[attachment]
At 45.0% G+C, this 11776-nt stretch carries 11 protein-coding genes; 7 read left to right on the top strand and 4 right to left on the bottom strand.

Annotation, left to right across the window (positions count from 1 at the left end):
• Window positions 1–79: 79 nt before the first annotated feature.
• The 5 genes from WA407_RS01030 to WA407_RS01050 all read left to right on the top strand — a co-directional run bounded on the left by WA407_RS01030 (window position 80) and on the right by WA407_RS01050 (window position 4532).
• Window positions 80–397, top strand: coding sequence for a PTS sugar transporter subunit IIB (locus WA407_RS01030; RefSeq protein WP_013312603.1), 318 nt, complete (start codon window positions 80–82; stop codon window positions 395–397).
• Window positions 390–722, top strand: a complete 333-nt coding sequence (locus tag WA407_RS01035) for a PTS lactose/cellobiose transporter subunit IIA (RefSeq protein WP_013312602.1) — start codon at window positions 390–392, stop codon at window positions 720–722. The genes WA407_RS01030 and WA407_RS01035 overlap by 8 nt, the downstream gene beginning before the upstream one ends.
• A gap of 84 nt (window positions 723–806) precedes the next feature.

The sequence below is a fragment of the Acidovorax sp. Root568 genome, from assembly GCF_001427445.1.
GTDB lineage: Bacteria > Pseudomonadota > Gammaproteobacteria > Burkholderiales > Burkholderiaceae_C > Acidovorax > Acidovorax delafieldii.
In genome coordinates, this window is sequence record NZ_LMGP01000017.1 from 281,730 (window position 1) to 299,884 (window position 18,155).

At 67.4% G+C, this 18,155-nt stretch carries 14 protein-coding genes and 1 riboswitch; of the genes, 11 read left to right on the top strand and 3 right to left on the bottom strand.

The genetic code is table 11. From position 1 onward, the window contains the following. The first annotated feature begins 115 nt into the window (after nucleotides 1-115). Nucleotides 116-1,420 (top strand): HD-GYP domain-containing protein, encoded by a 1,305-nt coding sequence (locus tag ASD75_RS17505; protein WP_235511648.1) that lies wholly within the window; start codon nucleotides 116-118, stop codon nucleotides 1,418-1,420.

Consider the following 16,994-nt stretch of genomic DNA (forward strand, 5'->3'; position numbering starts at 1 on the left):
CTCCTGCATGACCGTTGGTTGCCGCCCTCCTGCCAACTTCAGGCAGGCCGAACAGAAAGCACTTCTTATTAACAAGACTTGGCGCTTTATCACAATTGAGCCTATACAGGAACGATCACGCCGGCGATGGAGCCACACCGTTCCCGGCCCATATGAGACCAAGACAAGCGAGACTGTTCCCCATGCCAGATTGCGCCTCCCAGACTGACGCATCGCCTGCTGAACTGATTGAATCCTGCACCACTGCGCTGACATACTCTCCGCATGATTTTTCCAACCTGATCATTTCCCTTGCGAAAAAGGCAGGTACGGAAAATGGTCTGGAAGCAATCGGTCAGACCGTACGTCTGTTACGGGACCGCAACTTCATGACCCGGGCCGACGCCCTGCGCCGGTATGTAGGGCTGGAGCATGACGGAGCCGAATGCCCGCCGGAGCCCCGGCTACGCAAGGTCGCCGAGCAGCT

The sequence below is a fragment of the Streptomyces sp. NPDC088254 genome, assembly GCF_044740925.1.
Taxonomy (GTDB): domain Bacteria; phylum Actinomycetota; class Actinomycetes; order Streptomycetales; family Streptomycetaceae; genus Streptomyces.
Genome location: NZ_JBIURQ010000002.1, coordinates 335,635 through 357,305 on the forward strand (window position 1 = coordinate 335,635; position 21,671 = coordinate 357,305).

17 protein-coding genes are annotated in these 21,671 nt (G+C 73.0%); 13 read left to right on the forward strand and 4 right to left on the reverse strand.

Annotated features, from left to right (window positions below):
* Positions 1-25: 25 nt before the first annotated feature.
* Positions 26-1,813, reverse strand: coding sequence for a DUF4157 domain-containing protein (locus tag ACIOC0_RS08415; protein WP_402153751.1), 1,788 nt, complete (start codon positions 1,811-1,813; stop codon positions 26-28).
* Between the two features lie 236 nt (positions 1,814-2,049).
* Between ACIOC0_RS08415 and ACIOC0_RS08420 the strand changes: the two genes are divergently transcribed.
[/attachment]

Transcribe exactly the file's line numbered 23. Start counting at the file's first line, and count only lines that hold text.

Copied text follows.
* Between ACIOC0_RS08415 and ACIOC0_RS08420 the strand changes: the two genes are divergently transcribed.